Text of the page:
Wednesday, July 30, 2014

National Monument to the Forefathers

I had heard about this monument watching Kirk Cameron's Monumental movie and we were just a few minutes from it in Plymouth. It is difficult to find out about it as I had a hard time even coming by an address or directions. But, we did find it! And, if you can watch the movie you will gain so much more understanding about all of the symbolism in the monument.

Tuesday, July 29, 2014

Plymouth Afternoon

With about an hour left until closing time, we had to go back to the settlement one more time. Samuel wanted to go back in the hewn out canoe and the girls wanted to play house again. The photo below I think may be my favorite photo from Plymouth. It looks so European, so simple, so homey, so uncomplicated, homespun, inviting in a strange way and scary in another.

Monday, July 28, 2014

More of Plymouth

After lunch, we headed to see the Mayflower replica. It is very hard to imagine the journey in such tight quarters under such unpleasant conditions. It must have felt unbearable at best, and it reminds me to think of what despair led these people to make such a decision to leave familiar and travel to the unknown. Wow.

We were told on board that those who could afford it built a little "cabin" space which really means that their bed was up off the floor and had a little curtain across the open side. Others had their beds on the floor. Our three children are in one of these "cabin" spaces and another lady told us they probably slept exactly like our kids were sitting - there wasn't really room to lay down especially not for an entire family.

Next, we enjoyed a pretty {although quite warm!} walk to the Grist Mill. The early settlers had a great vision for needing a more efficient way of grinding corn in particular. This was an interesting stop! Downstairs, they had lots of hands-on activities we enjoyed!

Thursday, July 24, 2014

Plymouth Part Two

Next, it was a nice walk to the Pilgrim Colony. This was a definite highlight of our day and even our entire trip! I was so impressed with how open this was. Children could climb on the beds and explore not just walk through like a museum. All people working there were in costume and character. They spoke with an English accent as the early colonists would have. They were gardening and baking and working - it was just amazing to see.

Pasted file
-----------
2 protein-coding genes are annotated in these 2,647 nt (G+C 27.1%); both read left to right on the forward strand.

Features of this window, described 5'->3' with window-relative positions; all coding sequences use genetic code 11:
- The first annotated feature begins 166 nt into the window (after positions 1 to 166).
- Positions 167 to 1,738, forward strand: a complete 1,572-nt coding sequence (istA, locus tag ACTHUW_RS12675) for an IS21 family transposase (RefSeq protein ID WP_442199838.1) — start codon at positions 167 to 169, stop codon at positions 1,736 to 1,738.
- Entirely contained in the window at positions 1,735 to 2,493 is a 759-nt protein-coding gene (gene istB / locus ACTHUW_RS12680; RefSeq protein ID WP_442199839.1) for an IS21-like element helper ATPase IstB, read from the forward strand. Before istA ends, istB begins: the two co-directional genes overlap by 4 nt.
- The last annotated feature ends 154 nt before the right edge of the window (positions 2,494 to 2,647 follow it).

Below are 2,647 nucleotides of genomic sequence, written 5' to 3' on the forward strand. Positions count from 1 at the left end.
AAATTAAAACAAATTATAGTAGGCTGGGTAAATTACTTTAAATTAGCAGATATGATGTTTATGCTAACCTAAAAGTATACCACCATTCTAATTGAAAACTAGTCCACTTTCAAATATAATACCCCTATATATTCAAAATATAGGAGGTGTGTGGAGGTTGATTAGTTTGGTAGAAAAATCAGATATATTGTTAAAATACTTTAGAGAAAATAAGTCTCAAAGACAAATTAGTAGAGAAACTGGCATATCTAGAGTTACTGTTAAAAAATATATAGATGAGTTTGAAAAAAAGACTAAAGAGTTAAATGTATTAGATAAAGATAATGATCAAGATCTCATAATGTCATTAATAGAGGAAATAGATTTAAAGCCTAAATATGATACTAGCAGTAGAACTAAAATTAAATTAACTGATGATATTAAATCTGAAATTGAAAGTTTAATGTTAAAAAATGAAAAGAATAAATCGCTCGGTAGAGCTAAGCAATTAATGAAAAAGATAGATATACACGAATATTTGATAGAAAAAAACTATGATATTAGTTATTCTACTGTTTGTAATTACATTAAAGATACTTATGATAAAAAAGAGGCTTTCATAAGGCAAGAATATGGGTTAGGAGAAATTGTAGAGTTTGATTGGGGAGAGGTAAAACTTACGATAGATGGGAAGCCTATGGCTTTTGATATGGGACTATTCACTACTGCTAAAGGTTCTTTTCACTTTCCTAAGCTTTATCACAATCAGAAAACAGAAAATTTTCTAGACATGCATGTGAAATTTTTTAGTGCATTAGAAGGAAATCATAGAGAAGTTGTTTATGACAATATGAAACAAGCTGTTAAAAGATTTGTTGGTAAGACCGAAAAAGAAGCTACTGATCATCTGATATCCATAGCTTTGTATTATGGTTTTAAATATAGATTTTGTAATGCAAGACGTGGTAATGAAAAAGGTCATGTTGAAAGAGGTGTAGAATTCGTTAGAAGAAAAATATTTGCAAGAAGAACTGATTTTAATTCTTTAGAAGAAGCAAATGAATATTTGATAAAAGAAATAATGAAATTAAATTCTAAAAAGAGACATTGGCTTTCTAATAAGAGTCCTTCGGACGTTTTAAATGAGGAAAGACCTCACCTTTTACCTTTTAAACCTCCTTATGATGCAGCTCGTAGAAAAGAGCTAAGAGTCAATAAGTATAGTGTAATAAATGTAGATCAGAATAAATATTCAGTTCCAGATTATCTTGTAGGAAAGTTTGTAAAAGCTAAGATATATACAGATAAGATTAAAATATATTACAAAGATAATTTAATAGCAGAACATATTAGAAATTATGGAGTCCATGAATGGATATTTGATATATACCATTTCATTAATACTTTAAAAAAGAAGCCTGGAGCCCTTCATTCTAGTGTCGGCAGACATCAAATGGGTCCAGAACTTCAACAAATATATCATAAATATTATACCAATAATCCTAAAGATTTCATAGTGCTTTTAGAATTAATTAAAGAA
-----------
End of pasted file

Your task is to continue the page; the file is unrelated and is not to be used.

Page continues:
Our girls wanted to move in! I think our favorite stop was an empty house where they just played and had so much fun pretending they lived there. They straightened the beds, swept, hauled the cooking pots, etc... And, the only comment they ever got from an employee was, "Thanks for all your help - that will save me time later!" I was afraid it would be much more don't-touch so we were very pleasantly surprised.

It was also a humbling day to consider the hardship. It was hot when we were there but imagine this place in the winter, with no grocery store around the corner, with struggles abounding and their very livelihood in jeopardy. They had faced tremendous opposition to arrive at this point. I did not necessarily think they left God totally out of their presentations but neither was He as central to the site as I believe He was to the Pilgrims. Of course, we were able to talk about this with our children.

I have wanted to see this place for a long time so this was one of my top favorites from our trip! We camped about thirty minutes away at Wompatuck State Park which worked out wonderfully!

This mother/daughter pair was cooking goose berries - the large white lump is sugar and she scraped some off with a knife to go into her mixture. It was fun to see day-to-day real activities being done in the homes and humbling to imagine the reality of 1620's colonists. 

We went to see the replica of the Mayflower next! And, later in the afternoon came back to the pilgrim settlement so I'll have a few more photos another day!